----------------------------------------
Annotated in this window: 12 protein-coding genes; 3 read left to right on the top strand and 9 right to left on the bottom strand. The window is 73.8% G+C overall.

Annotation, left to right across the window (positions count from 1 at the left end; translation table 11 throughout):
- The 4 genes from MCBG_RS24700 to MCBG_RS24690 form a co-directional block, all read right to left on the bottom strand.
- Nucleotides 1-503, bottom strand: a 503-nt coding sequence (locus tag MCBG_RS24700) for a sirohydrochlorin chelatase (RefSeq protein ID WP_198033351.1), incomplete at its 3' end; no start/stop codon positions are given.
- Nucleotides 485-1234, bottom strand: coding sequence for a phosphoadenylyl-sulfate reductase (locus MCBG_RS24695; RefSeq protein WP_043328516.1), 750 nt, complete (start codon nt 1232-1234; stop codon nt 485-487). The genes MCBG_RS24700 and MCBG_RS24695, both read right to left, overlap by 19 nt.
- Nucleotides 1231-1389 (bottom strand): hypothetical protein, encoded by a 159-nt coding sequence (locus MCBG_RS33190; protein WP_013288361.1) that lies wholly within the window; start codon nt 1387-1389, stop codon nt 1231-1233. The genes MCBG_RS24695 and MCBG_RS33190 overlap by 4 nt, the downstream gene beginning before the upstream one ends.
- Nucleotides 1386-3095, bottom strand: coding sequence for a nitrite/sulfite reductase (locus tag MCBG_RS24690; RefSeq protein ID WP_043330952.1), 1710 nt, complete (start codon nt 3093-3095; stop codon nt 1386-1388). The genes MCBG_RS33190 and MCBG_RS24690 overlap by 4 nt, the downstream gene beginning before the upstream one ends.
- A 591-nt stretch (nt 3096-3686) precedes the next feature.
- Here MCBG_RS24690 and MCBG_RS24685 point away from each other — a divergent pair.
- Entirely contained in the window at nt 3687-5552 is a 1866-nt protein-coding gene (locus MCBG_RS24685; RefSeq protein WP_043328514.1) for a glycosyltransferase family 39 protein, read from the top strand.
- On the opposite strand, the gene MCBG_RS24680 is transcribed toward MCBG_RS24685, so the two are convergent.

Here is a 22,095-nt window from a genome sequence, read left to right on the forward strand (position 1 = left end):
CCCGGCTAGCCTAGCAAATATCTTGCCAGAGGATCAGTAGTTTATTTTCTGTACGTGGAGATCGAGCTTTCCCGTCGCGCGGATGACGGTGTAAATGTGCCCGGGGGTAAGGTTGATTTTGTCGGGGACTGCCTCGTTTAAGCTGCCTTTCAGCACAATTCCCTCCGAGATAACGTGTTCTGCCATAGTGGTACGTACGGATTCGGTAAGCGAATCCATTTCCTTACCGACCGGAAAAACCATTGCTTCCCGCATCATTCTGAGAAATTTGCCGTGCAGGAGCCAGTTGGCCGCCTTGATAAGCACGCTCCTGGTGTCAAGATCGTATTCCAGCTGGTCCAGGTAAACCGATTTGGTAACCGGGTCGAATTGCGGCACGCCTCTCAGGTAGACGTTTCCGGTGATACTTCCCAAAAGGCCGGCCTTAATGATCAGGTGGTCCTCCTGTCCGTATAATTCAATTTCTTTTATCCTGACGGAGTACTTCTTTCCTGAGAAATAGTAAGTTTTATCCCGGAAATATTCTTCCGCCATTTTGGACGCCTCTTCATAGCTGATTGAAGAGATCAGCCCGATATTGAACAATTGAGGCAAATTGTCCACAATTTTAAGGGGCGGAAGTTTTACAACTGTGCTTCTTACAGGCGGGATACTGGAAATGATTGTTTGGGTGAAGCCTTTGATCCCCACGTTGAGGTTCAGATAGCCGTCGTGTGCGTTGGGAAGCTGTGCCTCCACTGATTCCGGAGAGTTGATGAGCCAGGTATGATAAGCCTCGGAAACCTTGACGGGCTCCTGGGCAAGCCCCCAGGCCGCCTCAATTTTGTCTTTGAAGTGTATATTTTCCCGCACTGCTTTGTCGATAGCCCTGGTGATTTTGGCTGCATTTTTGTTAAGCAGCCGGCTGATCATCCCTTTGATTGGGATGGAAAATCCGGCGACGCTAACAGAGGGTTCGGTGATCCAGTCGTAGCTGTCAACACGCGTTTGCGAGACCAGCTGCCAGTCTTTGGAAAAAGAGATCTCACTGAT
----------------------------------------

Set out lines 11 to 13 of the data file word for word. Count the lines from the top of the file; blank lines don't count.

- On the opposite strand, the gene MCBG_RS24680 is transcribed toward MCBG_RS24685, so the two are convergent.

Here is a 22,095-nt window from a genome sequence, read left to right on the forward strand (position 1 = left end):
CCCGGCTAGCCTAGCAAATATCTTGCCAGAGGATCAGTAGTTTATTTTCTGTACGTGGAGATCGAGCTTTCCCGTCGCGCGGATGACGGTGTAAATGTGCCCGGGGGTAAGGTTGATTTTGTCGGGGACTGCCTCGTTTAAGCTGCCTTTCAGCACAATTCCCTCCGAGATAACGTGTTCTGCCATAGTGGTACGTACGGATTCGGTAAGCGAATCCATTTCCTTACCGACCGGAAAAACCATTGCTTCCCGCATCATTCTGAGAAATTTGCCGTGCAGGAGCCAGTTGGCCGCCTTGATAAGCACGCTCCTGGTGTCAAGATCGTATTCCAGCTGGTCCAGGTAAACCGATTTGGTAACCGGGTCGAATTGCGGCACGCCTCTCAGGTAGACGTTTCCGGTGATACTTCCCAAAAGGCCGGCCTTAATGATCAGGTGGTCCTCCTGTCCGTATAATTCAATTTCTTTTATCCTGACGGAGTACTTCTTTCCTGAGAAATAGTAAGTTTTATCCCGGAAATATTCTTCCGCCATTTTGGACGCCTCTTCATAGCTGATTGAAGAGATCAGCCCGATATTGAACAATTGAGGCAAATTGTCCACAATTTTAAGGGGCGGAAGTTTTACAACTGTGCTTCTTACAGGCGGGATACTGGAAATGATTGTTTGGGTGAAGCCTTTGATCCCCACGTTGAGGTTCAGATAGCCGTCGTGTGCGTTGGGAAGCTGTGCCTCCACTGATTCCGGAGAGTTGATGAGCCAGGTATGATAAGCCTCGGAAACCTTGACGGGCTCCTGGGCAAGCCCCCAGGCCGCCTCAATTTTGTCTTTGAAGTGTATATTTTCCCGCACTGCTTTGTCGATAGCCCTGGTGATTTTGGCTGCATTTTTGTTAAGCAGCCGGCTGATCATCCCTTTGATTGGGATGGAAAATCCGGCGACGCTAACAGAGGGTTCGGTGATCCAGTCGTAGCTGTCAACACGCGTTTGCGAGACCAGCTGCCAGTCTTTGGAAAAAGAGATCTCACTGAT